Gender equality is a deeply held value among many development organizations, African and foreign. Here the concept may also refer to equality in terms of gender identity, particularly among LGBT persons. To be sure, the ideas and practices around gender equality, and their advocates and opponents, vary widely across the African continent.
Overall, the impact investing industry has been slow to devote serious attention to the issue of gender equality in its practices. One exception in this regard, though, is the field of microfinance, where a range of organizations—from women-run non-profits such as Shared Interest and Thembani in South Africa to global initiatives like the Consultative Group to Assist the Poorest and Women’s World Banking—have illuminated the barriers and innovations in lending to women micro-entrepreneurs.
Another exception is the work of the Criterion Institute and its allies on gender lens investing. “At its core,” a recent Institute study states, “gender lens investing incorporates a gender analysis into financial analysis in order to get to better outcomes. Through the creation of financial products and vehicles that reflect an understanding of the gendered nature of our world, innovators within the field of gender lens investing have created a new set of investment opportunities.” Three prime areas of focus for this approach are access to capital for women, workplace equity, and products and services that enhance the well-being of women.
Still another notable exception is Root Capital, a US-based non-profit impact investment fund that has loaned nearly $800 million to 500 farmer’s organizations worldwide in the space it calls the “missing middle” of development finance—working capital facilities that are too large for microfinance institutions to provide but too small for commercial banks—often securing its loans with the inventories of its borrowers.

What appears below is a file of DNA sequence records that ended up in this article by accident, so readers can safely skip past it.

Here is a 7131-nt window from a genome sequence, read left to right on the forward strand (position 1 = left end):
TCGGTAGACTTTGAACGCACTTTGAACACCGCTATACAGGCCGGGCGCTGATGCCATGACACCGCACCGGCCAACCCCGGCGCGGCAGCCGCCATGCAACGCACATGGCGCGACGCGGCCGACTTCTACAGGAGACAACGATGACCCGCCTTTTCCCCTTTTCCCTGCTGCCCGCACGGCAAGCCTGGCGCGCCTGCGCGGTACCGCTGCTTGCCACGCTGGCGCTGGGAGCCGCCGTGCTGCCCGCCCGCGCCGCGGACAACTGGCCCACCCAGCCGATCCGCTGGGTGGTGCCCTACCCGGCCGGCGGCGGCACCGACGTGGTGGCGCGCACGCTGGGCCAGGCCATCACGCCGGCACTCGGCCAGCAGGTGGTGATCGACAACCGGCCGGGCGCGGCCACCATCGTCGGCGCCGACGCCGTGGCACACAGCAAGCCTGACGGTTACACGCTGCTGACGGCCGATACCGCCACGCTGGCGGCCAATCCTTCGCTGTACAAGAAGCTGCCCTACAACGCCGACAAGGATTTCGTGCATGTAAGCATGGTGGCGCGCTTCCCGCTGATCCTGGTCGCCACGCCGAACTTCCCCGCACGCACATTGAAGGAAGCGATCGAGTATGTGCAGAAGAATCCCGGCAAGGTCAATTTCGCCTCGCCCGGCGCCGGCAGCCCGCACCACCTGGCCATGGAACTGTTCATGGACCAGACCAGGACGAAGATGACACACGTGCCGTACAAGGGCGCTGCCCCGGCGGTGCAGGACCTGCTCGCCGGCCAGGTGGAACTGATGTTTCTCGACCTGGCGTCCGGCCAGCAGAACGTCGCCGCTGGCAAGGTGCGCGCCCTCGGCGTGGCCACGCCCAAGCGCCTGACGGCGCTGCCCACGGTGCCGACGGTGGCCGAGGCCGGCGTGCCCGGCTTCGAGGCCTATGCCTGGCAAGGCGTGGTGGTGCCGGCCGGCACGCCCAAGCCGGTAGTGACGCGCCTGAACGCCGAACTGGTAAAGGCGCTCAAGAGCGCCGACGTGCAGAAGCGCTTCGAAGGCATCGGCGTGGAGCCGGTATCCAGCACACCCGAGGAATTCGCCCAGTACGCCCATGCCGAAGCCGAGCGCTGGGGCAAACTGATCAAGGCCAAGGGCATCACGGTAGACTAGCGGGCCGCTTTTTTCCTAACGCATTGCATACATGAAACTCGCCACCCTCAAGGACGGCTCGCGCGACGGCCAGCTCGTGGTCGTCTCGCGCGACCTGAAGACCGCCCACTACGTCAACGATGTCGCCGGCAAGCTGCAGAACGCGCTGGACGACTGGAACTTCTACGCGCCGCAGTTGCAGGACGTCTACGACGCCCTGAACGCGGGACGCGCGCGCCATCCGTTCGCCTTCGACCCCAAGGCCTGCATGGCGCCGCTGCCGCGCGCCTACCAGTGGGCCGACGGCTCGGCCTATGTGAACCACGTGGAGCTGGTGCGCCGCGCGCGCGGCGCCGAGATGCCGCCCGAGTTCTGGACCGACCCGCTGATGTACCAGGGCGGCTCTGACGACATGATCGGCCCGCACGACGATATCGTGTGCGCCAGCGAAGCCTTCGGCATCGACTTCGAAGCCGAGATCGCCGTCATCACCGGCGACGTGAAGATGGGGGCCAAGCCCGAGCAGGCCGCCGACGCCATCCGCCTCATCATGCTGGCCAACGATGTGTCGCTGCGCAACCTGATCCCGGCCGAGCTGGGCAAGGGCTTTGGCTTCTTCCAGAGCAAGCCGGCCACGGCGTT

With the support of a feminist investor, Root Capital has placed a gender lens over its entire portfolio and now tracks a set of gender-inclusive indicators. In the process, the organization has initiated an action research program on the role of women as “hidden influencers” in the agricultural value chain. In general, development evaluators and impact analysts can and should combine forces to promote the integration of a gender-equality perspective in the practice of evaluating impact investing.
Moreover, some gender issues require separate treatment and analysis. There is an array of resources to tap for this work, including EvalGender, a coalition of multilateral agencies and evaluation associations promoting the demand, supply and use of equity-focused and gender-responsive evaluations. It is crucial that evaluations in the impact investing space collect and analyze gender-disaggregated data, remaining alert to different patterns of results across women and men, and embed gender analysis across all aspects of the evaluation design.
Three Lenses for Promoting Gender Equality
Source: Anderson and Miles 2015